• Zone A: Prison is not usually required;
  • Zone B: Prison may be served by combination of prison, alternative placement;
  • Zone C: Prison may be served by combination of prison, alternative placement; and
  • Zone D: Prison must be served in custody.

If you look at the table, you will see the majority of the guideline ranges fall within Zone D and thus call for mandatory imprisonment. To obtain the best sentence possible, you need a federal criminal defense lawyer who knows the federal sentencing guidelines and statutes, understands the wide range of possible penalties, and has experience in presenting sentencing mitigation, to advocate on your behalf.

Federal Sentencing Guideline Adjustments

Sentencing reductions

Federal judges reviewing the Federal Sentencing Guidelines have to take multiple factors into consideration.  While they do have flexibility, their decisions must be justified. Sentencing decisions are significant as they decide the future of an individual. This can come down to whether someone spends a few months or their entire lives in prison.

Sentencing Enhancements

One of the most common ways for sentences to be increased is by the guideline general offense characteristics (adjustments) which include increases for:

  • Vulnerable victims (elderly adults and persons with disabilities);
  • Abusing a position of private or public trust;
  • Using a minor to commit a crime;
  • Committing the offense through sophisticated means;
  • Supervising or leading the criminal activity;
  • Committing the offense while on release for another federal offense; and
  • Obstructing justice (impeding the investigation of the offense of conviction).

Sentencing Reductions

There are very few guideline-related sentencing reductions. The most common reduction is for accepting responsibility, meaning pleading guilty by plea agreement and truthfully admitting all conduct related to the offense. While a federal judge may, for one reason or another, reject a plea agreement, the majority of plea agreements are accepted without question.

Below-Guideline Sentences

Years ago when the Federal Sentencing Guidelines were mandatory, they could only depart below a guideline range under specific circumstances. For example, the guidelines allowed judges to give a lower sentence in consideration of:

  • Substantial Assistance to Authorities;
  • Voluntary Disclosure of the Offense;
  • Aberrant Behavior;
  • Current Mental or Medical Condition; and
  • Extraordinary Family Circumstances.

Now that the federal sentencing guidelines have been reduced to recommendations, the door is open for you to present a wide variety of reasons for the judge to vary from the guidelines and impose a below-guideline sentence. Hiring an attorney with experience researching and writing sentencing memorandums, especially memorandums that humanize clients and set forth comprehensive mitigation arguments, gives you the best chance of obtaining a below-guideline sentence.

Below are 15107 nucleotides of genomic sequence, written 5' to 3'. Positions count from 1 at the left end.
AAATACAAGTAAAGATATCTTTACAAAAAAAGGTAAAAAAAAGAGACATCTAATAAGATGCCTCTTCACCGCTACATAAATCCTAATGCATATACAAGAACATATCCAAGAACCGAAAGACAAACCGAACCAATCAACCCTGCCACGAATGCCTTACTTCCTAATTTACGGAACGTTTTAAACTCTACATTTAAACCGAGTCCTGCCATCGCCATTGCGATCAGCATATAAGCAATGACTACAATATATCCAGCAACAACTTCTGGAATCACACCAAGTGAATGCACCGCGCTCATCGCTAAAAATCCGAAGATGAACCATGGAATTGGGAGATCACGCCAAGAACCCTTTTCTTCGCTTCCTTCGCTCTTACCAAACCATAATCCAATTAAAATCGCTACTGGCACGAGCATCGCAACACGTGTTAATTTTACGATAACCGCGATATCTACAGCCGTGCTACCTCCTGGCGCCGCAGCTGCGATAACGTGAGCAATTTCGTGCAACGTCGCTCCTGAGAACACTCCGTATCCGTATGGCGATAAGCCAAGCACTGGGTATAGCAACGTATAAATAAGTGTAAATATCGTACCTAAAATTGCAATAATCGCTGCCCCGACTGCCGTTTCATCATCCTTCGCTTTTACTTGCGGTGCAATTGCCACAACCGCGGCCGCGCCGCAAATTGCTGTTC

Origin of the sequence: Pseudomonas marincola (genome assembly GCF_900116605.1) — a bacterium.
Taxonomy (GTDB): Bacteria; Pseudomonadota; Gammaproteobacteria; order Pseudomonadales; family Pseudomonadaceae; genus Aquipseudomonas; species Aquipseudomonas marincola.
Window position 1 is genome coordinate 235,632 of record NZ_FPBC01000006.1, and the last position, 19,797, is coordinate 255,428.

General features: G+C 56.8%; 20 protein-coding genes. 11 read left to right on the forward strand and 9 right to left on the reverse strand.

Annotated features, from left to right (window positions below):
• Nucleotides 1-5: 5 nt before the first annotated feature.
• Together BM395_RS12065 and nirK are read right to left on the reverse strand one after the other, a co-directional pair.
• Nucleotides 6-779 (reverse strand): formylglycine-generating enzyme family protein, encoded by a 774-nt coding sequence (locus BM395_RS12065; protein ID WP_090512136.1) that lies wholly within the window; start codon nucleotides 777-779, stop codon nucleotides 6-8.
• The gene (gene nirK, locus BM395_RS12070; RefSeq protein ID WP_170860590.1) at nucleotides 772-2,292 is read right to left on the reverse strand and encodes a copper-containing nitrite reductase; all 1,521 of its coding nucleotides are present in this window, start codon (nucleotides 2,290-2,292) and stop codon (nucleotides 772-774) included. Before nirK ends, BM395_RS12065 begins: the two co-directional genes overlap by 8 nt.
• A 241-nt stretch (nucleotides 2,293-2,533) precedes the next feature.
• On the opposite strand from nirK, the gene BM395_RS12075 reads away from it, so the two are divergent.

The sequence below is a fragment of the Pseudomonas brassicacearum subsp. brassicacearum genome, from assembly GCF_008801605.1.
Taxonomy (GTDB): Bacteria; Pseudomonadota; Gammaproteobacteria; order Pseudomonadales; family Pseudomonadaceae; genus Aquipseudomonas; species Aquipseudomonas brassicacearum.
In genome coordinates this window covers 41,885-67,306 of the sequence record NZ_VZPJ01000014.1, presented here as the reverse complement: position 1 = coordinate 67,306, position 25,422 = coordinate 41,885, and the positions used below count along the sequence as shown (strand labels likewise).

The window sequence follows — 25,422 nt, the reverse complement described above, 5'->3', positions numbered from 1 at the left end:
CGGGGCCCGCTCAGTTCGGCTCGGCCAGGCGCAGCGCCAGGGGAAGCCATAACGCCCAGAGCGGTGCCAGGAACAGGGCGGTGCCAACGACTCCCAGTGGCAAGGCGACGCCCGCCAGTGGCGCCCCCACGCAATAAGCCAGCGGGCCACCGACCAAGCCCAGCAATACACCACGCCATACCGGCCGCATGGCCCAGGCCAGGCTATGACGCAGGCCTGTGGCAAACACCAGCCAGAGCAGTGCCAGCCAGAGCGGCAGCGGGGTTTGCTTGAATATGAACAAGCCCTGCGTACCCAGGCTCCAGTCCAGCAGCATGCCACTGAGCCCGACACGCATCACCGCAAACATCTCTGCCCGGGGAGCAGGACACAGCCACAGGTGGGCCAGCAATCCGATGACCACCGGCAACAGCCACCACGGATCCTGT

Federal Sentencing Guidelines - Case Examples

Judges consider the Federal Sentencing Guidelines when imposing a sentence, and there are a number of factors that trigger application of specific offense characteristics and enhancements to your guideline calculation. Examples include:

  • Drug Crimes: There are certain mandatory minimums in place for drug crimes based on the amount of drugs involved in the crime. A judge will also consider if the crime had certain characteristics — like whether a firearm was present, and its relationship to the crime (possessed, brandished, discharged).
  • White Collar Crimes: Non-violent first offenders have not historically received leniency. Federal judges almost always consider the amount of financial loss, whether the victims are elderly or otherwise vulnerable, and whether the offender held a position of trust with the victim (like a CPA or financial advisor).
  • Child Pornography: A judge will consider the “big picture” of the crime, including the age of the minors, the number of images, whether images were shared or distributed, and other related conduct. Sentences for producing, creating, distributing, or even possessing child pornography are harsh. Most have mandatory minimum sentences of 5, 10, or 15 years, and most mandatory minimum sentences come with lifetime federal sex offender registration requirements and a lifetime term of supervised release.

At the end of the day, who you choose to be your lawyer can make a difference in obtaining the best possible outcome for your situation.

Could Having Prior Violent or Controlled Substance Convictions Impact My Sentence?

federal sentencing advocacy

The answer is yes. Your federal sentence can be impacted by both sentencing guidelines and statutory enhancements which recommend greater punishments for repeat offenders or even mandate minimum sentences for certain offenders. For example, if the Career Offender (CO) sentencing guideline applies to your circumstances, you will be assigned the highest possible criminal history category, which then increases your recommended guideline sentence. Also, those who are deemed career criminals by the Armed Career Criminal Act (ACCA) cannot be sentenced to less than 15 years in prison.

  • Career Offender (CO). The Career Offender sentencing guideline recommends that anyone found guilty of a “crime of violence” or “controlled substance offense” who has two or more prior convictions for a felony “crime of violence” or a “controlled substance offense” be punished severely. This is a guideline recommendation and federal judges, in their discretion, may impose a sentence that is below the Career Offender guideline recommendation.
  • Armed Career Criminal (ACCA). The Armed Career Criminal Act is a statutory penalty that mandates a minimum 15-year prison sentence for anyone convicted of violating 18 U.S.C. §922(g) (felon in possession of a firearm) who already has three or more prior felony convictions for a “violent felony” or “serious drug offense.”.

How Indiana Federal Sentencing Lawyers at Stracci Law Group Can Help

If you are charged with a federal criminal offense, odds are you will someday stand before a federal judge hoping for as much leniency as possible. When that day comes, you need an experienced federal sentencing attorney to present well-developed arguments explaining why you deserve a below-guideline or mitigated sentence.

If your future is in the hands of the federal criminal justice system, we want you to be confident that Stracci Law Group is the best choice for you and your case. Contact us at (219) 525-1000 today to set up a free consultation with one of our experienced federal sentencing lawyers.

Let Us Help You

It is a fact that personal injury cases of all kinds can be very expensive to litigate.  A law office needs to make countless calls to insurance adjusters

contact us